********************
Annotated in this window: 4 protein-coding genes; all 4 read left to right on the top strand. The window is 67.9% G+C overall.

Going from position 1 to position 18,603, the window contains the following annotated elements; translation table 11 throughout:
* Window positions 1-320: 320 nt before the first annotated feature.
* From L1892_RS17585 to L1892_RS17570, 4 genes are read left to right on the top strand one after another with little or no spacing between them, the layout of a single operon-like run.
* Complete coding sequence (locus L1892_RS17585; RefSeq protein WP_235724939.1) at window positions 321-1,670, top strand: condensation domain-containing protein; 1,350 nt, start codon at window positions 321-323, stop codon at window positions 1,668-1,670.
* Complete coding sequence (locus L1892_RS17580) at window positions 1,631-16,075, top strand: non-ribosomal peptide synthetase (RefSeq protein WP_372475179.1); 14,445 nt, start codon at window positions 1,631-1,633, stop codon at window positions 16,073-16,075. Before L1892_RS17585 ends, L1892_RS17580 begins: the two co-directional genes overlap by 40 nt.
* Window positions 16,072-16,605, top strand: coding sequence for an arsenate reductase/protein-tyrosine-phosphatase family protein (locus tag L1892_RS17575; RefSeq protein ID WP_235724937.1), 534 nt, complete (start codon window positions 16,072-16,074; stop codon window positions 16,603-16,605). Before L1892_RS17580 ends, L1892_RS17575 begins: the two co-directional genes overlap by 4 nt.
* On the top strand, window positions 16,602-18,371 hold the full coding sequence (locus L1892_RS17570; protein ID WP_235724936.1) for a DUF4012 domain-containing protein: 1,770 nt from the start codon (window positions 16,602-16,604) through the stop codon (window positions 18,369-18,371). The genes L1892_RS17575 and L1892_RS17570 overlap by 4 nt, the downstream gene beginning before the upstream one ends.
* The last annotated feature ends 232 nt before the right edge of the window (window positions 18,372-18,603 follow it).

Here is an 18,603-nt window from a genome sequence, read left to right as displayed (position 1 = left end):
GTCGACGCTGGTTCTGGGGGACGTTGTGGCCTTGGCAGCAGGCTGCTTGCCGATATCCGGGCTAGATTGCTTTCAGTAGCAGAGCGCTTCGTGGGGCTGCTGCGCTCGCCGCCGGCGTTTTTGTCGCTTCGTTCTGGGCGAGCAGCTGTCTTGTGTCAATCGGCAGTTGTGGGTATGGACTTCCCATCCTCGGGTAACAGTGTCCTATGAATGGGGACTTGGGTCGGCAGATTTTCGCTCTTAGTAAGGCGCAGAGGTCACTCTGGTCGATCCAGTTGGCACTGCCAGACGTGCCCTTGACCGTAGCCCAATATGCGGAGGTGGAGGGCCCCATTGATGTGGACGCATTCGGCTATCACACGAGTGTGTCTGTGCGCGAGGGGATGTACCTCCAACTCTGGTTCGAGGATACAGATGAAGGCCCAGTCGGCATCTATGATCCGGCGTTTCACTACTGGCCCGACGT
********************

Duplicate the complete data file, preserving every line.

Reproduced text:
Annotated in this window: 4 protein-coding genes; all 4 read left to right on the top strand. The window is 67.9% G+C overall.

Going from position 1 to position 18,603, the window contains the following annotated elements; translation table 11 throughout:
* Window positions 1-320: 320 nt before the first annotated feature.
* From L1892_RS17585 to L1892_RS17570, 4 genes are read left to right on the top strand one after another with little or no spacing between them, the layout of a single operon-like run.
* Complete coding sequence (locus L1892_RS17585; RefSeq protein WP_235724939.1) at window positions 321-1,670, top strand: condensation domain-containing protein; 1,350 nt, start codon at window positions 321-323, stop codon at window positions 1,668-1,670.
* Complete coding sequence (locus L1892_RS17580) at window positions 1,631-16,075, top strand: non-ribosomal peptide synthetase (RefSeq protein WP_372475179.1); 14,445 nt, start codon at window positions 1,631-1,633, stop codon at window positions 16,073-16,075. Before L1892_RS17585 ends, L1892_RS17580 begins: the two co-directional genes overlap by 40 nt.
* Window positions 16,072-16,605, top strand: coding sequence for an arsenate reductase/protein-tyrosine-phosphatase family protein (locus tag L1892_RS17575; RefSeq protein ID WP_235724937.1), 534 nt, complete (start codon window positions 16,072-16,074; stop codon window positions 16,603-16,605). Before L1892_RS17580 ends, L1892_RS17575 begins: the two co-directional genes overlap by 4 nt.
* On the top strand, window positions 16,602-18,371 hold the full coding sequence (locus L1892_RS17570; protein ID WP_235724936.1) for a DUF4012 domain-containing protein: 1,770 nt from the start codon (window positions 16,602-16,604) through the stop codon (window positions 18,369-18,371). The genes L1892_RS17575 and L1892_RS17570 overlap by 4 nt, the downstream gene beginning before the upstream one ends.
* The last annotated feature ends 232 nt before the right edge of the window (window positions 18,372-18,603 follow it).

Here is an 18,603-nt window from a genome sequence, read left to right as displayed (position 1 = left end):
GTCGACGCTGGTTCTGGGGGACGTTGTGGCCTTGGCAGCAGGCTGCTTGCCGATATCCGGGCTAGATTGCTTTCAGTAGCAGAGCGCTTCGTGGGGCTGCTGCGCTCGCCGCCGGCGTTTTTGTCGCTTCGTTCTGGGCGAGCAGCTGTCTTGTGTCAATCGGCAGTTGTGGGTATGGACTTCCCATCCTCGGGTAACAGTGTCCTATGAATGGGGACTTGGGTCGGCAGATTTTCGCTCTTAGTAAGGCGCAGAGGTCACTCTGGTCGATCCAGTTGGCACTGCCAGACGTGCCCTTGACCGTAGCCCAATATGCGGAGGTGGAGGGCCCCATTGATGTGGACGCATTCGGCTATCACACGAGTGTGTCTGTGCGCGAGGGGATGTACCTCCAACTCTGGTTCGAGGATACAGATGAAGGCCCAGTCGGCATCTATGATCCGGCGTTTCACTACTGGCCCGACGT